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I have overlapping also, but, my config is different. Vlan 1 is 192.168.0.36/255.255.0.0 and Vlan 2 is 192.168.11.15/255.255.0.0.

Since the third octet is different, how is overlapping possible?

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    Apr 1, 2018 at 21:18

2 Answers 2

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Your subnet mask is 255.255.0.0 (also written as /16). That means the first 16 bits of the IP address define the network, and the last 16 bits are the host address. With that mask, there are 65534 possible hosts.

In your case, the first 16 bits are the same. That means both IPs are in the same subnet. That's why your switch is complaining.

Remember that there is nothing special about octets. IP addresses are just 32-bit binary numbers. We write them using dotted decimal just to make it easier to read.

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Octets have nothing to do with it. The dotted-decimal notation is simply to make it easier for humans to read IPv4 addresses, which are really 32-bit numbers. A mask tells you which part of the address is the network, and which part is the host. The excellent answer to this question will explain how to subnet.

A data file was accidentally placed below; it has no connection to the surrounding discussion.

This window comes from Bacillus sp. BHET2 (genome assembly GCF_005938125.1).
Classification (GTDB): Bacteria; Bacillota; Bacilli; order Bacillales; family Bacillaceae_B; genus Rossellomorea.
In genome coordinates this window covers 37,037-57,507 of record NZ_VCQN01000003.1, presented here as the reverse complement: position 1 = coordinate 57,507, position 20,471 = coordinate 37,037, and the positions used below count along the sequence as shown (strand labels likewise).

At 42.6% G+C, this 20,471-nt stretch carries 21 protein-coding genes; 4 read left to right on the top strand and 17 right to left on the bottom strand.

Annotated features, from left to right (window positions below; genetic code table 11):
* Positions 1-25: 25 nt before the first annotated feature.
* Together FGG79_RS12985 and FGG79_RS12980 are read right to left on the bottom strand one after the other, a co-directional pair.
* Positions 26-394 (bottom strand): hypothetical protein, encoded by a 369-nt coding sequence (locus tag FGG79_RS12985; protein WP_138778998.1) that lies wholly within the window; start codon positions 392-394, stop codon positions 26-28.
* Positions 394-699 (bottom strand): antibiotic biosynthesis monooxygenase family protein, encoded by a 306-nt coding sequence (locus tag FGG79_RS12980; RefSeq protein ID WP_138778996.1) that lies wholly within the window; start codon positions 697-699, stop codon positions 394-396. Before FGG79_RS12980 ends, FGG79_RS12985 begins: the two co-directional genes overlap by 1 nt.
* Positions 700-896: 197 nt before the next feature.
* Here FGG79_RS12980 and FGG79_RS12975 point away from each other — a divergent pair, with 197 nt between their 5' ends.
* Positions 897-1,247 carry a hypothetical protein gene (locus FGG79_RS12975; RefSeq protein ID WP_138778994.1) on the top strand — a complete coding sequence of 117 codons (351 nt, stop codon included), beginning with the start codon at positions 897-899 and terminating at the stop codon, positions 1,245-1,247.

For your particular case:

192.168.0.36 is 11000000101010000000000000100100

192.168.11.15 is 11000000101010000000101100001110

The mask 255.255.0.0 is a 16- bit mask 11111111111111110000000000000000

If you mask both those addresses, you get the same network:

11000000101010000000000000100100
11111111111111110000000000000000
================================   AND
11000000101010000000000000000000

11000000101010000000101100001110
11111111111111110000000000000000
================================   AND
11000000101010000000000000000000

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